The Killing of a Sacred Deer review

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By Anthony Wetmore

The Killing of a Sacred Deer, the latest from director and screenwriter Yorgos Lanthimos, truly reveals his precise focus on the use of tension as a method of terror.

Known best for Dogtooth and more recently The Lobster, Lanthimos sets forth his simplest and nastiest tale to date. In utilizing tight emotionally absent dialogue, a looming whine of a score and the extraordinary made ordinary, his most useful narrative tool to tell the curious and tragic tale of Dr. Steven Murphy (Colin Farrell).

A cardiovascular surgeon by trade, Steven enjoys a comfortable suburban life with his picture perfect family. Anna, his wife, as well as Bob and Kim their two children share a household of fragile function; the exchange of any conversation no matter the topic seeming to bubble under the surface adding yet another depth of worry and dread to the already very dense atmosphere.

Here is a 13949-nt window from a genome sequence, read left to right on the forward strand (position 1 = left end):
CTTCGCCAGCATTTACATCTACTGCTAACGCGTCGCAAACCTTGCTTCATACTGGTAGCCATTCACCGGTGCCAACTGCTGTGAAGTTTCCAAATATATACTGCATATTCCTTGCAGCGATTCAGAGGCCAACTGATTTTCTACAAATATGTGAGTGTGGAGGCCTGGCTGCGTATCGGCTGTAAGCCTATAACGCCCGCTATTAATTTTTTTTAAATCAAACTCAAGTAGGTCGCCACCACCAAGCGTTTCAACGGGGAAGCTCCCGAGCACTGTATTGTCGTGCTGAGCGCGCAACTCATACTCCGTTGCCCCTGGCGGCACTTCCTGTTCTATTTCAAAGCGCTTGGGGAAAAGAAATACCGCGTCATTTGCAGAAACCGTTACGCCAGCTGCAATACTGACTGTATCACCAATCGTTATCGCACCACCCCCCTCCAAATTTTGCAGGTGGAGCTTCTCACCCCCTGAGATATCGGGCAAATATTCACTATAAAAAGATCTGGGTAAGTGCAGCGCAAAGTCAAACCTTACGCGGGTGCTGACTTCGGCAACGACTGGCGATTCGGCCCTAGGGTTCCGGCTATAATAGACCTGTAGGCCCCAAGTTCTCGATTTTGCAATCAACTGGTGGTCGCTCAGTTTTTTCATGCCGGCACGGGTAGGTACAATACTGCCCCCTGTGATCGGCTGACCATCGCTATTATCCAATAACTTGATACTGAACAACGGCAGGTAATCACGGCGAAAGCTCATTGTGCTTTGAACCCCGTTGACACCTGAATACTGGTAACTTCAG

The introduction of Martin, a young man with dreams of being a surgeon himself, made at the very start of the film, is where things spiral in perfect chaotic fashion out of control for the Murphy’s. The past dictates the future in this twisted retelling of the story of Iphigenia; Martin rises above and clouds the home, bringing all sorts of terror and sickness.

We often take horror films on a base level, processing garish gore, violent screaming and taking from it a lesson, a metaphor or an allegory. With The Killing of a Sacred Deer, the allegory does not come from buckets of blood and viscera, though there is a fair share of it. The overall terror planted into the chest comes first from the questions it raises, and then once again with the answers.

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